Editorial: Prohibition didn't work, neither will an abortion ban


The Supreme Court established a trimester-based paradigm to balance a woman's reproductive rights against the state's obligation to protect its unborn citizens. Were today's rhetoric taken to the extreme in a post-Roe world, we could see boycotts of a state's products, services, and tourism.

The latest legislative volley occurred in April, with approval by South Dakota lawmakers of a comprehensive ban on all abortions, except those to save the life of the mother, and then only after reasonable medical efforts are made to restore maternal health and continue the pregnancy. The punishment for violating the statute: 5 years in prison. Many legal experts say the South Dakota legislation is patently unconstitutional, but it's meant as a direct challenge to the Supreme Court's 30-year-old protection of abortion rights. It's also an opportunity for our country to reflect on the legal status of abortion in the United States and the social, cultural, and political fissures that are likely to widen unless cooler heads prevail-on both sides of the issue.

At its nexus, abortion poses a fundamental ethical and human rights conundrum: the conflict between society's beneficent obligation to protect its children and the right of every woman to have her reproductive autonomy respected. At one end of the spectrum are those who earnestly believe that all life is sacred, life begins at conception, and all abortions are unjustifiable on moral grounds. At the other end are those who believe that abortion access should be unrestricted right up to birth to ensure women's reproductive autonomy. But I believe that few Americans hold such extreme views. Most pro-life advocates would permit abortion to save a mother's life, and many would also support it in cases of rape or incest. Most pro-choice advocates would be unwilling to support abortion on demand in the third trimester. And many are uncomfortable with termination for any cause after fetal viability is reached, since labor induction and cesarean delivery are reasonable options when the life or health of the mother is threatened by continuation of pregnancy after 24 weeks.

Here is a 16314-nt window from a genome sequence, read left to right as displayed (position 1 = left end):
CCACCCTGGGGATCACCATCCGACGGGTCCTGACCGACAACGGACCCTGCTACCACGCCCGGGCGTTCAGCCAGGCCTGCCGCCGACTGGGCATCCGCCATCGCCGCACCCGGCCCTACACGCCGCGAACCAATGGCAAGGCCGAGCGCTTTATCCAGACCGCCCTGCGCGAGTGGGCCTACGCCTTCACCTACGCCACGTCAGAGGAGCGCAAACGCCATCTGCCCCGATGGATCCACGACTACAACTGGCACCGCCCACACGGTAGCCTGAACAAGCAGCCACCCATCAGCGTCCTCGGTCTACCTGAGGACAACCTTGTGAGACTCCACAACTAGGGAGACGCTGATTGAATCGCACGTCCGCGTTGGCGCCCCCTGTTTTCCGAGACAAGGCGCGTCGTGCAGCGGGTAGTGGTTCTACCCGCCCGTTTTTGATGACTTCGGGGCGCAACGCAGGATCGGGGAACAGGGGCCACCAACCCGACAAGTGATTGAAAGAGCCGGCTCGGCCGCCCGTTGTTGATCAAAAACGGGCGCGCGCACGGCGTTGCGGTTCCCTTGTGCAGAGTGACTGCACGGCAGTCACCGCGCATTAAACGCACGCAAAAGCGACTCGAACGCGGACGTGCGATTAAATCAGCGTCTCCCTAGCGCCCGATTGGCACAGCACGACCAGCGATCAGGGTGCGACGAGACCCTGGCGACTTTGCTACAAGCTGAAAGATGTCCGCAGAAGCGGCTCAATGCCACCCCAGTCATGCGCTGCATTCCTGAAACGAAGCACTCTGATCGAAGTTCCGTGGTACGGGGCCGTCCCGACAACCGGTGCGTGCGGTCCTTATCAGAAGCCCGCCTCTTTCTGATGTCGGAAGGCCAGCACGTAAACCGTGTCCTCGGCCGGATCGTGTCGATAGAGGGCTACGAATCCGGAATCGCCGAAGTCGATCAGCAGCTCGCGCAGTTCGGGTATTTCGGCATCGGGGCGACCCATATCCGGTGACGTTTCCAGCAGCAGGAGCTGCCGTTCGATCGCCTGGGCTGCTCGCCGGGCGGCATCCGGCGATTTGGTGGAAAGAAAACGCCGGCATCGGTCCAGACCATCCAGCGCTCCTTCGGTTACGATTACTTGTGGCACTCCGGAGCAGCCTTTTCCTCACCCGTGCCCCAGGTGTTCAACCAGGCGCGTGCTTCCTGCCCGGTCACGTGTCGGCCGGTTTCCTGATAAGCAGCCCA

Faced with this conundrum, the Supreme Court established a trimester-based paradigm to balance a woman's reproductive rights against the state's obligation to protect its unborn citizens. In brief, the Court contended that in the first trimester, a woman and her physician were free to terminate a pregnancy without regulation by the state. The earliest point at which the state could exert its rights was the beginning of the second trimester, but only to preserve and protect maternal health (such as by licensing abortion facilities). It was at the point of viability-which in 1973 was the beginning of the third trimester-that the state's interest in protecting a potential life could be exerted even to the point of proscribing abortion. Even in the third trimester, however, the Court held that an exception had to be made to allow abortion to protect a woman's life and health.

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